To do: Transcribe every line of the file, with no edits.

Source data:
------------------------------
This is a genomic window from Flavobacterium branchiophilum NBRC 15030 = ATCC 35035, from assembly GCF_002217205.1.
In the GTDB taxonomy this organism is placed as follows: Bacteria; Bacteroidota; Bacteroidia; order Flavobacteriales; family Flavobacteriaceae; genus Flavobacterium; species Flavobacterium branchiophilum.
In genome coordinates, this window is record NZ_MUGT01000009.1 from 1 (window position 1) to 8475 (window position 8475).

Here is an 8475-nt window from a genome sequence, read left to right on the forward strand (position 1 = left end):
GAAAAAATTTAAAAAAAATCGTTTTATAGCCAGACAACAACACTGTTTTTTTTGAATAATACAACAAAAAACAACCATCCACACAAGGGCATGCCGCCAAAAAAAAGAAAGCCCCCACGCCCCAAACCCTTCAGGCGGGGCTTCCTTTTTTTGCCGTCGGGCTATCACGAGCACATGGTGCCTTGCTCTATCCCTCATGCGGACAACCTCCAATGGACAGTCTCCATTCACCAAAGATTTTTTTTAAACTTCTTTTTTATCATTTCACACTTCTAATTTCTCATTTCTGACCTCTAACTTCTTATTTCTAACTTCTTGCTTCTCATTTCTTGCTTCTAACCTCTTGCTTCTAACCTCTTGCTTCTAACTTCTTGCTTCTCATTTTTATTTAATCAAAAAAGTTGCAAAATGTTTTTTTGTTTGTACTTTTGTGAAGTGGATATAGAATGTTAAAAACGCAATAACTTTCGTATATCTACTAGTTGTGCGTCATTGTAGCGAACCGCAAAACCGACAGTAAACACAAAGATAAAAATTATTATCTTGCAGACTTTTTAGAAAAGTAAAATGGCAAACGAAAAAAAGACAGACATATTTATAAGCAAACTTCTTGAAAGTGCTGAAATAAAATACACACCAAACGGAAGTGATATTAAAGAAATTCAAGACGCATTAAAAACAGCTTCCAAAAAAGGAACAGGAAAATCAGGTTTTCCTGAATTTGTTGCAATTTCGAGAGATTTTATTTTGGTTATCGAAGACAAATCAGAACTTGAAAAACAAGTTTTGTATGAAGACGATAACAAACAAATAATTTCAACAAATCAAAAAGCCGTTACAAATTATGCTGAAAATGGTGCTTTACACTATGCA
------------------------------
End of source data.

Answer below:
This is a genomic window from Flavobacterium branchiophilum NBRC 15030 = ATCC 35035, from assembly GCF_002217205.1.
In the GTDB taxonomy this organism is placed as follows: Bacteria; Bacteroidota; Bacteroidia; order Flavobacteriales; family Flavobacteriaceae; genus Flavobacterium; species Flavobacterium branchiophilum.
In genome coordinates, this window is record NZ_MUGT01000009.1 from 1 (window position 1) to 8475 (window position 8475).

Here is an 8475-nt window from a genome sequence, read left to right on the forward strand (position 1 = left end):
GAAAAAATTTAAAAAAAATCGTTTTATAGCCAGACAACAACACTGTTTTTTTTGAATAATACAACAAAAAACAACCATCCACACAAGGGCATGCCGCCAAAAAAAAGAAAGCCCCCACGCCCCAAACCCTTCAGGCGGGGCTTCCTTTTTTTGCCGTCGGGCTATCACGAGCACATGGTGCCTTGCTCTATCCCTCATGCGGACAACCTCCAATGGACAGTCTCCATTCACCAAAGATTTTTTTTAAACTTCTTTTTTATCATTTCACACTTCTAATTTCTCATTTCTGACCTCTAACTTCTTATTTCTAACTTCTTGCTTCTCATTTCTTGCTTCTAACCTCTTGCTTCTAACCTCTTGCTTCTAACTTCTTGCTTCTCATTTTTATTTAATCAAAAAAGTTGCAAAATGTTTTTTTGTTTGTACTTTTGTGAAGTGGATATAGAATGTTAAAAACGCAATAACTTTCGTATATCTACTAGTTGTGCGTCATTGTAGCGAACCGCAAAACCGACAGTAAACACAAAGATAAAAATTATTATCTTGCAGACTTTTTAGAAAAGTAAAATGGCAAACGAAAAAAAGACAGACATATTTATAAGCAAACTTCTTGAAAGTGCTGAAATAAAATACACACCAAACGGAAGTGATATTAAAGAAATTCAAGACGCATTAAAAACAGCTTCCAAAAAAGGAACAGGAAAATCAGGTTTTCCTGAATTTGTTGCAATTTCGAGAGATTTTATTTTGGTTATCGAAGACAAATCAGAACTTGAAAAACAAGTTTTGTATGAAGACGATAACAAACAAATAATTTCAACAAATCAAAAAGCCGTTACAAATTATGCTGAAAATGGTGCTTTACACTATGCA